During Sloane’s search of the car, he found a pill bottle with some prescription medicine in it. Kate Rorke, the bottle’s owner, immediately claimed it as hers. When asked, she said she didn’t have her prescriptions on her. She lives in Baltimore and had come to Calvert County for the weekend; in fact, she had been acting as a medic for the march from Solomons to Lusby the day before. Kate had packed the medicine she’d need for the weekend, and wasn’t in the habit of taking her prescriptions with her everywhere that she took a few pills. Sloane and Sgt. David Canning, who identified himself as the officer in charge, said that Kate was going to be arrested for possessing prescription pills without a prescription on her person. Kate suggested they could look up her prescription, and the deputies said a database to do that doesn’t exist. She offered to get her boyfriend, who was home where her prescriptions were located, to take a picture of the forms and send them to her on her phone. After previously saying that people should carry around pictures of their prescriptions on their phones, Sloane and Canning now said they wouldn’t accept that because the picture “could be doctored.” Kate said her prescription was from Rite Aid, and she could call up her pharmacist, who would confirm that she indeed had a prescription for these pills. Sloane and Canning said they couldn’t do that, because they wouldn’t know they were really talking to the Rite Aid pharmacist, as opposed to one of Kate’s friends or any other random person. Kate said the cops could get the number from Rite Aid on their own and call the pharmacist themselves, then pass the phone to her to give the pharmacist authority to share her prescription record with the police. Sloane and Canning didn’t want to do that.
As this exchange took place, two Cove Point Beach residents showed up to claim the occupants of the cars as their guests. They said they absolutely belonged in the area, since they were there to see them. The police said they didn’t care about that any more. They were now in the midst of an “investigation” of “suspicious vehicles.”
After more than an hour, the deputies said the two occupants of the second car were free to go. When the occupants tried to talk with the others who were not yet released about where they should go (the reason they had pulled over in the first place), Dfc. Sloane started yelling to them to leave immediately or get arrested, and to get out of Cove Point. Those two left the scene and went to a Cove Point Beach resident’s house. Soon after, the police arrested Kate and ordered everyone else to leave. They went to the same Cove Point Beach resident’s house, where they called a lawyer and began making plans to get Kate out of jail as quickly as possible.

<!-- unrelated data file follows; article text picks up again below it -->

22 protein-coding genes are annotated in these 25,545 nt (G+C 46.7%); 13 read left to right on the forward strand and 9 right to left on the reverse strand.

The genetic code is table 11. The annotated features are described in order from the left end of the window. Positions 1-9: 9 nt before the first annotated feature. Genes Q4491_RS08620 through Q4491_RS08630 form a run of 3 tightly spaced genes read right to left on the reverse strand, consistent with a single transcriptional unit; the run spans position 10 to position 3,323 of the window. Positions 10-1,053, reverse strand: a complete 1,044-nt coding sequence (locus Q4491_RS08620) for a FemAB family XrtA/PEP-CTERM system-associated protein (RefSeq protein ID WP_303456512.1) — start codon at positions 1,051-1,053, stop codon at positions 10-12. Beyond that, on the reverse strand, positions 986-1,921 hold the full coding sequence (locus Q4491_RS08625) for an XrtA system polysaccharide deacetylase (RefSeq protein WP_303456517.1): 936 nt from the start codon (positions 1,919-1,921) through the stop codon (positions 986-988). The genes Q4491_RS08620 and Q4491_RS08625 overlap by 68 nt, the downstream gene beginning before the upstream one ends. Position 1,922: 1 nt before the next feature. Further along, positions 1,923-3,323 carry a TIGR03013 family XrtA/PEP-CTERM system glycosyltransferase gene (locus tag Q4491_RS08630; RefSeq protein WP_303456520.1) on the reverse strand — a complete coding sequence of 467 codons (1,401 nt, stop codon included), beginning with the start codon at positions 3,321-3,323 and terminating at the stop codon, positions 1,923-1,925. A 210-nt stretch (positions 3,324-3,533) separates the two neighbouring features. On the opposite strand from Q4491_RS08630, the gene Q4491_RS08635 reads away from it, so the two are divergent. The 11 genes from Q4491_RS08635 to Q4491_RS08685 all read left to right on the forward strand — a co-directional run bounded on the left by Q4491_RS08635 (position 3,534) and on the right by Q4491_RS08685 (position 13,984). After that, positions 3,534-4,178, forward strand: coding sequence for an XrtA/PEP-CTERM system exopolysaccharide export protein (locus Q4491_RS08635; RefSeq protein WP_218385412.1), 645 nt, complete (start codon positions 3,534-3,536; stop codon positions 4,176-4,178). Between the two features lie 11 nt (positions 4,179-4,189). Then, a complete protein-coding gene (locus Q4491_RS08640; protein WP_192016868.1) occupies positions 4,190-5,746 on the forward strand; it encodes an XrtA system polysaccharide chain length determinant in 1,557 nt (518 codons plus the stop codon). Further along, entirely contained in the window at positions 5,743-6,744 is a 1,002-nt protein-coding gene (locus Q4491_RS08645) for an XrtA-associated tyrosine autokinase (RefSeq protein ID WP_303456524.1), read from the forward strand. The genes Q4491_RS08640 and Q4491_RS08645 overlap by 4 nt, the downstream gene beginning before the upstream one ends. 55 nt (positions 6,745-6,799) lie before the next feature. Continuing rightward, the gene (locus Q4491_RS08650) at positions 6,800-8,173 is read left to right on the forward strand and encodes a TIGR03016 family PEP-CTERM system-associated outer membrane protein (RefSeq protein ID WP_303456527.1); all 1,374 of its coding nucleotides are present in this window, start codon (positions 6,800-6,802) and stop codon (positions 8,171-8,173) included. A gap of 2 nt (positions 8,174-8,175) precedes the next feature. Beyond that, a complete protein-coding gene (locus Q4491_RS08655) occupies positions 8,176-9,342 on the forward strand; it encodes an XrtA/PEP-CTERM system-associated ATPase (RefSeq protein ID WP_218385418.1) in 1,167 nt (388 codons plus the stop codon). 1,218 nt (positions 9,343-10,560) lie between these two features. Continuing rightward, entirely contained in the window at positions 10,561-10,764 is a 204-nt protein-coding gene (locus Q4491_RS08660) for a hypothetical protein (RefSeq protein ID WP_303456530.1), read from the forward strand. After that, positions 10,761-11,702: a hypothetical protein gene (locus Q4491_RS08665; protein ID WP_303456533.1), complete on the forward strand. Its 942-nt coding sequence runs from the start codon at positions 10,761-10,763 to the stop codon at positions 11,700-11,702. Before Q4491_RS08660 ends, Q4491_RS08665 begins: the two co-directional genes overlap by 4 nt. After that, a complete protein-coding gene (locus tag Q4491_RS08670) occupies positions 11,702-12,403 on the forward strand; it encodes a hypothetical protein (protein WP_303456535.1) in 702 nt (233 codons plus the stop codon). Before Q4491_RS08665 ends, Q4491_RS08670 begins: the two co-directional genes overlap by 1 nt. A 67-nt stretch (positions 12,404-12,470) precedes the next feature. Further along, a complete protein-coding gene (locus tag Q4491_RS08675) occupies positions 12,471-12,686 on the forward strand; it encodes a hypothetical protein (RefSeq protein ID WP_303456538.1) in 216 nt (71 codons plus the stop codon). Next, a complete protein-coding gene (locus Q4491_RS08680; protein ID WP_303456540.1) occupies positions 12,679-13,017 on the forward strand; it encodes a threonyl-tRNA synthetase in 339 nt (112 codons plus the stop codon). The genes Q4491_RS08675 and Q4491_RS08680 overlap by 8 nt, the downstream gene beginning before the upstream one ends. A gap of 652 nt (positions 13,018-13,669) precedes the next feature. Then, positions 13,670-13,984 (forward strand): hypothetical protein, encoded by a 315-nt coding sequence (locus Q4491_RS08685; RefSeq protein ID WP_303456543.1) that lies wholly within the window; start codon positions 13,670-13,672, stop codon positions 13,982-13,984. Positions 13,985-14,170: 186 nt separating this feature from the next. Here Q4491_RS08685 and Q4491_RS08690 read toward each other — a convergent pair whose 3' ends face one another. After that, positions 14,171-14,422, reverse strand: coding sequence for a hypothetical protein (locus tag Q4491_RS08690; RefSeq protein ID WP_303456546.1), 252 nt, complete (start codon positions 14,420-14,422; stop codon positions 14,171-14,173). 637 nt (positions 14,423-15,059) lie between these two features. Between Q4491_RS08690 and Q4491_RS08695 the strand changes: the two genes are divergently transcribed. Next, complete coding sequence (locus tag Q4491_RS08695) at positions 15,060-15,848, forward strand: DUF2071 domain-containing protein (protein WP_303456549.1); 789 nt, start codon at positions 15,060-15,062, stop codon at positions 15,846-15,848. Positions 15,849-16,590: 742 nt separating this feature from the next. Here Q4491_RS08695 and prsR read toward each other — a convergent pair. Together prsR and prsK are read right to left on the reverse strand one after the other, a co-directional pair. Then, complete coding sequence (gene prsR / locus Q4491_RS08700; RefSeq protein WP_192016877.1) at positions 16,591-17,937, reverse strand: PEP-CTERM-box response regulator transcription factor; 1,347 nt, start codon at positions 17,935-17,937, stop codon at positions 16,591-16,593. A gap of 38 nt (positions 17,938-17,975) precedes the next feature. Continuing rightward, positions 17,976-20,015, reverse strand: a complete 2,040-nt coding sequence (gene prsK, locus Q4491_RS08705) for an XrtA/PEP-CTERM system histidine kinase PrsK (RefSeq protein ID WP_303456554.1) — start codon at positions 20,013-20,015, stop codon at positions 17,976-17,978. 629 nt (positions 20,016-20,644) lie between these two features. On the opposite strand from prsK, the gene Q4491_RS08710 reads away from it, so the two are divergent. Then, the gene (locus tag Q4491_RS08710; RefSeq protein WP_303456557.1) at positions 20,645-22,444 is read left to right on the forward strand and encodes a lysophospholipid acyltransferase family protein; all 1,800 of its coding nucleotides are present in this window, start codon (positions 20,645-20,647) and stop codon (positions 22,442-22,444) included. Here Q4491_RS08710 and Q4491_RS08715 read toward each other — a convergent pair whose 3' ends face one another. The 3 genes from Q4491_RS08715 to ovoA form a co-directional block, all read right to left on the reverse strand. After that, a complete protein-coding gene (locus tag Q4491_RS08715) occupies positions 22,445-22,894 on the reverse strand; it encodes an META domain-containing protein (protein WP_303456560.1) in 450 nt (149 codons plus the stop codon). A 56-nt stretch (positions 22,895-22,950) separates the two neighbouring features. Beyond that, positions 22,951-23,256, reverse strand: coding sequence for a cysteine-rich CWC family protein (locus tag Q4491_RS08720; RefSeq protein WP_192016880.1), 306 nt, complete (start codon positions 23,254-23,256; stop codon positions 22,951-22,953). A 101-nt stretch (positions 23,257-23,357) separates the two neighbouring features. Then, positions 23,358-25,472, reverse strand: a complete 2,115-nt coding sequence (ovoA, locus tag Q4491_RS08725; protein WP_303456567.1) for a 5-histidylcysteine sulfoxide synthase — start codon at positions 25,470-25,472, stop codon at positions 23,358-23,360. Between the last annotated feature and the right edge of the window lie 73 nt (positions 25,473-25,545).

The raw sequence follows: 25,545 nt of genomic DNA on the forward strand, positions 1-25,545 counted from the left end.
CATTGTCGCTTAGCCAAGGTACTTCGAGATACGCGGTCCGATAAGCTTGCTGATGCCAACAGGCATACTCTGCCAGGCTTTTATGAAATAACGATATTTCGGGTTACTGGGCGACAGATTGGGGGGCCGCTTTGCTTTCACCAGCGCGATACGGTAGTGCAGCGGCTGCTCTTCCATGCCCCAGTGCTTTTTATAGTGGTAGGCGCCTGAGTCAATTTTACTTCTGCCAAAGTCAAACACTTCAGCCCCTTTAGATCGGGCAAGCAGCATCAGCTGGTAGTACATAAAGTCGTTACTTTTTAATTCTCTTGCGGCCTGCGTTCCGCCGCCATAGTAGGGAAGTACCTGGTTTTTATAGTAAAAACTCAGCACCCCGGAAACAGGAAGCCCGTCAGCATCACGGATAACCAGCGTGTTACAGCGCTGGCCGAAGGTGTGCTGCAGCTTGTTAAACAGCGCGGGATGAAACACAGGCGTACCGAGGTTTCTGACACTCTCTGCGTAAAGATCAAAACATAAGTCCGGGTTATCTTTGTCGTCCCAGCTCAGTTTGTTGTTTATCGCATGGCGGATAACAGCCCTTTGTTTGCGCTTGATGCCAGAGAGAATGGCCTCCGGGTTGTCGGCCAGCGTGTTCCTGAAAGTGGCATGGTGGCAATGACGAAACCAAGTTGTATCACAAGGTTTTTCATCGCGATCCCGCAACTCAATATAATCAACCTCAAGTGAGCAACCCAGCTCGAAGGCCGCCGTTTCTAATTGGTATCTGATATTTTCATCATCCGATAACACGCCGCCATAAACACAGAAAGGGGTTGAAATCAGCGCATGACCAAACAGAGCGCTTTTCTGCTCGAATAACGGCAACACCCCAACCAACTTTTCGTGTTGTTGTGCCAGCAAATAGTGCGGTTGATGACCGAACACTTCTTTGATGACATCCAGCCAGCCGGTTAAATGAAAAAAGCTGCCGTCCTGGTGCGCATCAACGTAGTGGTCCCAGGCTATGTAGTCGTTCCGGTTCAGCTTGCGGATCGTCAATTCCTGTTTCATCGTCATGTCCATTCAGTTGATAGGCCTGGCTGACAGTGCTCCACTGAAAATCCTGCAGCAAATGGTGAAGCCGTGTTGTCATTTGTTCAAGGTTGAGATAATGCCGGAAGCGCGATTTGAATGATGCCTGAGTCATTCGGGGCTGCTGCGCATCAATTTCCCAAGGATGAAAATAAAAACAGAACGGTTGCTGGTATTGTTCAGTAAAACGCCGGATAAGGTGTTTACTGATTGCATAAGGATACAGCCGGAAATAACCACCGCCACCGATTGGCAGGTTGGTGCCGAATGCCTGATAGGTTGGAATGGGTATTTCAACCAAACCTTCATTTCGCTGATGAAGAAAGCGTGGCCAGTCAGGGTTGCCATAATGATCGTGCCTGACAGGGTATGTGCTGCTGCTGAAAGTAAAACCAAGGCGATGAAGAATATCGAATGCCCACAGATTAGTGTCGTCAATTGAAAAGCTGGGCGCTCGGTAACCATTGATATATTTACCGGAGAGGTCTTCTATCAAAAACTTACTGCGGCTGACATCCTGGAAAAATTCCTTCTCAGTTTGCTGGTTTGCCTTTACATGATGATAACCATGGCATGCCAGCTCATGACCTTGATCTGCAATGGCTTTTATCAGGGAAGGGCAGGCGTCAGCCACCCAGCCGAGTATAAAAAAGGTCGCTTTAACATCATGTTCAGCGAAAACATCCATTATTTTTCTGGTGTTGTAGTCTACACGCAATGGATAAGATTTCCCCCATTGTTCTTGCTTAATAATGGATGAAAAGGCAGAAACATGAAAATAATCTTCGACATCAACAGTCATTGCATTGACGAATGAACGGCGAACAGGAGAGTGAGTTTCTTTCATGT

Kate was charged with two counts of possession of schedule drugs (schedule 2 and 4) without a permit. She was seen around 2 p.m. by the commissioner, who released Kate without bail, saying she was being held without probable cause. Kate still has to return to Prince Frederick in September for a court date. She is now facing a total of eight years in prison for not having her prescriptions on her.
This episode continues a pattern of behavior in which the Calvert County Sheriff’s Office treats people as suspicious merely for opposing Dominion’s export terminal project. Calvert County is not a colony of Dominion, but it feels increasingly like it is. These cars were originally pulled over because they had out-of-state plates and were driving on Lighthouse Road around a time that police knew anti-Dominion people were gathering in the area (on the private property of a Cove Point Beach resident). Dfc. Sloane did not hesitate to tell the occupants of the cars, loudly and repeatedly, that they didn’t belong there and weren’t welcome there. (Dominion Resources is based in Richmond, Virginia. IHI/Kiewit, the joint venture that serves as the engineering, procurement, and construction contractor for the Dominion Cove Point LNG export terminal project, is also not based in Maryland. IHI E&C, a wholly-owned subsidiary of Tokyo-based company IHI Corporation, is headquartered in Houston, Texas. Kiewit is based in Omaha, Nebraska.) Yet, later in the day, many people with out-of-state plates were on Lighthouse Road for an event at Cove Point lighthouse, without being stopped or harassed by the police. It’s clear that the difference was the people’s perceived feelings about Dominion. The Calvert County Sheriff’s Office is a public entity, not a private force for Dominion, yet it seems to work as both.
Photo: About 200 people participated in Saturday’s walk/ Photo by Anne Meador
By John Zangas and Anne Meador
Lusby, Maryland has never seen a civic action this big, according to local residents. Almost two hundred citizens and supporters mobilized on Saturday for a march to stop energy corporation Dominion Resources from converting Cove Point LNG into a liquefaction facility in the middle of a residential neighborhood. They walked six miles from Solomons Island to Cove Point Park to bring attention to health and safety concerns posed by the Dominion export terminal, which they say appropriated the Cove Point name from their community.
We Are Cove Point, Calvert Citizens for a Healthy Community, Beyond Extreme Energy, Sierra Club Southern Maryland Group, Chesapeake Climate Action Network, and Patuxent Friends Quaker Meeting organized the “Walk for Calvert County to be Dominion Free.” The walk was to help residents support each other in the…